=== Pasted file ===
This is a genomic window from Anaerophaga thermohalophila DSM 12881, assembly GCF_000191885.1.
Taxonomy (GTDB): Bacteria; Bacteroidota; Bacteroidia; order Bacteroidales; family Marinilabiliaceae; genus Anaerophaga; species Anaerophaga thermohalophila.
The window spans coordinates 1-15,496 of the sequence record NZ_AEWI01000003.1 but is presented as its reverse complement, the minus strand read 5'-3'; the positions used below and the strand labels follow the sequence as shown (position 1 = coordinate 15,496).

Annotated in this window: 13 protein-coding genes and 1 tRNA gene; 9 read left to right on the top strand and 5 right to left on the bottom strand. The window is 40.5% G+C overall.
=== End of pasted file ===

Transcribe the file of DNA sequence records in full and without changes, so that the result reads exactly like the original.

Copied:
This is a genomic window from Anaerophaga thermohalophila DSM 12881, assembly GCF_000191885.1.
Taxonomy (GTDB): Bacteria; Bacteroidota; Bacteroidia; order Bacteroidales; family Marinilabiliaceae; genus Anaerophaga; species Anaerophaga thermohalophila.
The window spans coordinates 1-15,496 of the sequence record NZ_AEWI01000003.1 but is presented as its reverse complement, the minus strand read 5'-3'; the positions used below and the strand labels follow the sequence as shown (position 1 = coordinate 15,496).

Annotated in this window: 13 protein-coding genes and 1 tRNA gene; 9 read left to right on the top strand and 5 right to left on the bottom strand. The window is 40.5% G+C overall.